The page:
Built in a hurry to take in residents and businesses being displaced by the huge wave of redevelopment that was sweeping across the city, mixed-use podium complexes sprouted in double quick time across densely populated districts of the city. A feature of such complexes is the multi-level podium block in which shop and office lots, or in some instances, wet markets and food centres are housed. Residential blocks of flats, built in the same mould as the HDB flats of those days, sit on top of the podiums with the well-proportioned podium roof decks providing space to serve residents’ recreational and social needs.

Rochor Centre features a podium with three levels of shop lots.

Rochor Centre features a podium with three levels of shop lots.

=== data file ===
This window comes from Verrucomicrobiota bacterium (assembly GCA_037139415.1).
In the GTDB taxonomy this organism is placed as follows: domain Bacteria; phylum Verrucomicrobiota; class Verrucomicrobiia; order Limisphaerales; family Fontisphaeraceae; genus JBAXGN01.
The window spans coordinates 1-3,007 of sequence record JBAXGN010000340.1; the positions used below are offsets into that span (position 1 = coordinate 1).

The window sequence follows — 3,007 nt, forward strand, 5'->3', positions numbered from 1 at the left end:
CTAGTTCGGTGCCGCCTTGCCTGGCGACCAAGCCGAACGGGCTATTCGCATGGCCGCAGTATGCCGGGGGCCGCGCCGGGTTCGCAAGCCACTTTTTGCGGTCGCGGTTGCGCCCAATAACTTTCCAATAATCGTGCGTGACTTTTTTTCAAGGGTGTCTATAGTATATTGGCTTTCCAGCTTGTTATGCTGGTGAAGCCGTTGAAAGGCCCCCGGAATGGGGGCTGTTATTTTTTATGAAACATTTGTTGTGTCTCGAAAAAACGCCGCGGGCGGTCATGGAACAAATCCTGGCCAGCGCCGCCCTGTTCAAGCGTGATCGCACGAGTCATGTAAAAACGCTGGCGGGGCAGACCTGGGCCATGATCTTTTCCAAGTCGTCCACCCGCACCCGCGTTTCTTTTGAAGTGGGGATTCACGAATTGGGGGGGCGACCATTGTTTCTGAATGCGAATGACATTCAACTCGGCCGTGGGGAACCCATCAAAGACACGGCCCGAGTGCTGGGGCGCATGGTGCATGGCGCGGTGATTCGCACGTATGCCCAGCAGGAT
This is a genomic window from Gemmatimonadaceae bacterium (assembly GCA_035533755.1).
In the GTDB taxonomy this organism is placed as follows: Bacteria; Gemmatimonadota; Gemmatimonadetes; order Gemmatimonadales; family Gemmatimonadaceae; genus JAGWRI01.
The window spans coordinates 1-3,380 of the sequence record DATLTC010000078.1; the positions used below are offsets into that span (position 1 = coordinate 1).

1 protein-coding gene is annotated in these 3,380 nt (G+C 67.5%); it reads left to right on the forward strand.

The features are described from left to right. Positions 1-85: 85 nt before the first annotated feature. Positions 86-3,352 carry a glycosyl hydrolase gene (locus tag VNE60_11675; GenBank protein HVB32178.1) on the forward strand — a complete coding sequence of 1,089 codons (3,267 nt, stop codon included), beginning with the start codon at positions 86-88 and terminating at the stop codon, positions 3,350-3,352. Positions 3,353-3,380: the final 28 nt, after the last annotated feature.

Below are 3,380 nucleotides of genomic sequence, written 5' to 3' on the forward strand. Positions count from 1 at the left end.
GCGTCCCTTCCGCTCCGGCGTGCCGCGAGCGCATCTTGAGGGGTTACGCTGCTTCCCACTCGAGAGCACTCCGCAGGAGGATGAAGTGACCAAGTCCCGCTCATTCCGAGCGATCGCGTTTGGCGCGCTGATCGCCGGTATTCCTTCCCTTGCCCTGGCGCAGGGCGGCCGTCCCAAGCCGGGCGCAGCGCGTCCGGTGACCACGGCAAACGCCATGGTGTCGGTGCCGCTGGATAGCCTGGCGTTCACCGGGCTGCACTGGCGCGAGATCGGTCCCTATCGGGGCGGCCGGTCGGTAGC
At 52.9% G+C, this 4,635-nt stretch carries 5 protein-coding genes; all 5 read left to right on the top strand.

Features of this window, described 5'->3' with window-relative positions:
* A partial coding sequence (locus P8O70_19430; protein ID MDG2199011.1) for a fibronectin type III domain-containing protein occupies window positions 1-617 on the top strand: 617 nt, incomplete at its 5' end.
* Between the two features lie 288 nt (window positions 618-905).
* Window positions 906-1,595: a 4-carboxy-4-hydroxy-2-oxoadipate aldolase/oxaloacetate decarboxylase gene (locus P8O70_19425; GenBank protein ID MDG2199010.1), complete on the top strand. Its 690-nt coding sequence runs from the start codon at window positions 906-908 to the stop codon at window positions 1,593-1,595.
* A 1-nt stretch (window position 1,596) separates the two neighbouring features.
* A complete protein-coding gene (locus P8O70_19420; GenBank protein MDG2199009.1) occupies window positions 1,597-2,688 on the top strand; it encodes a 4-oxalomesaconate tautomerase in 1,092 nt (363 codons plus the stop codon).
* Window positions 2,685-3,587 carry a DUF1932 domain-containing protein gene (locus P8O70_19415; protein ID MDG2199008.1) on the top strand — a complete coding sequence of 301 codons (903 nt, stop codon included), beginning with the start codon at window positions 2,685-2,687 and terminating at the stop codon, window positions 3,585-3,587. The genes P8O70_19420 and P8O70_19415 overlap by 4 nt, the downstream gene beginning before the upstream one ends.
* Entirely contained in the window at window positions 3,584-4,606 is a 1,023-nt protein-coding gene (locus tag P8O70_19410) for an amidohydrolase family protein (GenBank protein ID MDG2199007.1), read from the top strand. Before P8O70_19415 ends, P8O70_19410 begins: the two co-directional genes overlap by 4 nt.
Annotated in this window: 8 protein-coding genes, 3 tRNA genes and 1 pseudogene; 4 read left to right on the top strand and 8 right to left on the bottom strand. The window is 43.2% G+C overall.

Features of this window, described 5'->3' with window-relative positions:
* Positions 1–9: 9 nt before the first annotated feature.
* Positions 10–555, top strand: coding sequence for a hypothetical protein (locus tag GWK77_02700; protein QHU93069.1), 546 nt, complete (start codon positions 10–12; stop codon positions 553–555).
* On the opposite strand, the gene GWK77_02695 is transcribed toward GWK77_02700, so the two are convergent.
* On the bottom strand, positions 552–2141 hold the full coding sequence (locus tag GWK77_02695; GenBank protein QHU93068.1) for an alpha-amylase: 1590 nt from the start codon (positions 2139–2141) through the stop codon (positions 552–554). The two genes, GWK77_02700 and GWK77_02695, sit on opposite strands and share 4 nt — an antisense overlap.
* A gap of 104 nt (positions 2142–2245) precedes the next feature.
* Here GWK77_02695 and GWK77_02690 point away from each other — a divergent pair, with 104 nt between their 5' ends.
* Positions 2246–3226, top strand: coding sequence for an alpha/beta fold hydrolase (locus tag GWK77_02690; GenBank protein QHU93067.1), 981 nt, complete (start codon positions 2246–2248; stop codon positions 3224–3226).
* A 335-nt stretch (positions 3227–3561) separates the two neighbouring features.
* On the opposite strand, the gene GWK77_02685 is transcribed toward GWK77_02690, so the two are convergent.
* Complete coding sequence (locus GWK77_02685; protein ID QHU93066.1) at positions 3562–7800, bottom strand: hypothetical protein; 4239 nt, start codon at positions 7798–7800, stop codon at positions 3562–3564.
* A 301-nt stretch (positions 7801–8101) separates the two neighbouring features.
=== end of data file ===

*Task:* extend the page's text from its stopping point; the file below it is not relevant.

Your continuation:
As is typical of HDB podium developments = the roof deck of the podium provides space for the recreational needs of the residents.

As is typical of HDB podium developments = the roof deck of the podium provides space for the recreational needs of the residents.

A kindergarten at roof deck level.

A kindergarten at roof deck level.

One of the larger complexes in the area, the diverse mix of businesses that Rochor Centre’s podium housed, brought much more of a buzz to it than nearby complexes such as Bras Basah Complex and Waterloo Centre. Both the latter complexes housed a concentration of specialised trades; bookstores, stationery shop and watch dealers from the North Bridge Road and Bras Basah Road area in the case of Bras Basah, and motor spare parts dealers from the Rochor area in the case of Waterloo.

Not the first supermarket at Rochor Centre, Fairprice will be one of the last shops to go.